A collection of bark paintings on display at the American University Museum this winter honors Aboriginal Australian people’s connection to their land and promotes the genre’s prominence in the contemporary art scene.
“Maḏayin: Eight Decades of Aboriginal Australian Bark Painting from Yirrkala” stages paintings created in the Northern Peninsula of Australia by the Yolŋu people. Achieving meticulous detail with fine brushes of human hair, the artists applied ochres and other natural pigments to create scenes on strips of eucalyptus bark, said Director of the AU Museum Jack Rasmussen.
The depth found in the artwork is not immediately evident to the uninformed viewer, said Dhukaḻ Wirrpanda, an artist featured on the Maḏayin exhibit website. When non-Aboriginal people view bark paintings, sometimes they see “only pretty pictures, nice patterns and all that,” he said. Within these pictures of sea and land creatures, weather events and ceremonies exists a series of narratives of ancestral beings that illustrate the Yolŋu people’s connection to their land.
Depictions of unity with the land are more than a cultural display. For decades, bark paintings have been used as legal evidence in court cases for Aboriginal land rights.
In response to a federal plan to build a mine on an Aboriginal reserve in 1963, Yolŋu people created the Yirrkala Bark Petition. These bark paintings became the first documents prepared by Aboriginal Australians to be formally recognized by Parliament, according to the Maḏayin exhibit website.
The use of bark paintings in the fight for land rights continued into the early 2000s, said Lauren Maupin, the manager of education and programs at the University of Virginia’s Kluge-Ruhe Aboriginal Art Collection, the organizing institution of the Maḏayin exhibition.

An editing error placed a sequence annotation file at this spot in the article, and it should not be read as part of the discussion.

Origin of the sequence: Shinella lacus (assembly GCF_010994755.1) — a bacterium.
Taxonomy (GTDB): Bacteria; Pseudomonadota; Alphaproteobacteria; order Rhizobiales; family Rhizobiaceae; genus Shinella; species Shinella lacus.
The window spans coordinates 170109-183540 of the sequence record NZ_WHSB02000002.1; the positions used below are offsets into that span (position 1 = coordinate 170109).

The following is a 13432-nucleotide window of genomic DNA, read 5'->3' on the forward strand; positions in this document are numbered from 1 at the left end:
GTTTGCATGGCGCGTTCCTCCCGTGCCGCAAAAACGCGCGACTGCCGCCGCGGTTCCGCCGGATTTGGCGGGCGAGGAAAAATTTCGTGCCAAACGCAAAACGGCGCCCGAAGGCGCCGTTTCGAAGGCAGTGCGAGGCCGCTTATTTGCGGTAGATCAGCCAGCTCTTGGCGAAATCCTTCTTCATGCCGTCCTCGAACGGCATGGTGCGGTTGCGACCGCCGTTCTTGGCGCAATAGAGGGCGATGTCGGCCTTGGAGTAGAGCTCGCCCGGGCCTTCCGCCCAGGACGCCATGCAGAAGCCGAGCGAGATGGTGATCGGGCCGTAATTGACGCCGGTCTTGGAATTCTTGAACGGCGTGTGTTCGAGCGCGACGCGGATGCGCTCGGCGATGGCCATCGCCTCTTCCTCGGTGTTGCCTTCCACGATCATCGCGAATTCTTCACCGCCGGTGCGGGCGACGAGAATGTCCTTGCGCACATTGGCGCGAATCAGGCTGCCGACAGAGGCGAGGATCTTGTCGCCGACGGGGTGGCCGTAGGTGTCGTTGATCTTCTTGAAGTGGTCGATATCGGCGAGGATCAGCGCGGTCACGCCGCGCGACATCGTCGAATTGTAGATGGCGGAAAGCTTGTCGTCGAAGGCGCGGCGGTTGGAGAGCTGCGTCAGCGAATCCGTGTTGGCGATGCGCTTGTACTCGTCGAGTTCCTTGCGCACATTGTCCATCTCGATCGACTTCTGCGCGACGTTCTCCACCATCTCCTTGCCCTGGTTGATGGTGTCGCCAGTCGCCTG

Yolŋu leader and artist Djambawa Marawili, whose work is featured in the Maḏayin exhibition, collaboratively presented a claim for ownership of the intertidal zones so Yolŋu could control who could access those waters and whether they needed permission from traditional owners, Maupin said. Bark paintings were made as supportive evidence for this High Court sea rights case, which was successful in 2008.
Because Maḏayin is composed entirely of art produced within the past 85 years, Rasmussen said the exhibit is an opportunity to view bark paintings as modern art.
“These are all contemporary artists,” said Rasmussen. “They’re living now. They’re choosing to work within this tradition.”
Maḏayin is the first exhibit of Aboriginal Australian bark paintings to tour internationally, and Yolŋu artists participated in the decision-making processes associated with the exhibit, according to an American University news release.
After a history marked by the removal of Aboriginal people from their lands, Rasmussen calls Maḏayin a form of reparations.
Australia is “acknowledging the great importance and beauty of the work,” he said. “Now it becomes a really great symbol of Australia itself.”
The Yolŋu artists involved in developing Maḏayin preferred that their work be displayed in a location that had previously shown Aboriginal art. After hosting the “Australian Indigenous Art Triennial: Culture Warriors” exhibition in 2009, the AU Museum met this qualification.
Maḏayin’s relevance to American University, which is home to the School of International Service, promotes diversity in its strategic plan and has a politically involved student body, also motivated Ramussen’s team to host the exhibit.
The AU Museum is Maḏayin’s second stop on its tour after a premier at the Hood Museum of Art at Dartmouth College. The bark paintings are “living things,” Rasmussen said, so the challenge in transportation is preserving their flexibility while preventing cracks in the art. Individual crates housed each piece during the move, and the art must be kept in temperature and humidity controlled conditions, he said.
Yolŋu artists and curators of Maḏayin will visit the AU Museum on March 31 for panel discussions and cultural ceremonies open to the community. The exhibit will be on display at the AU Museum until May 14.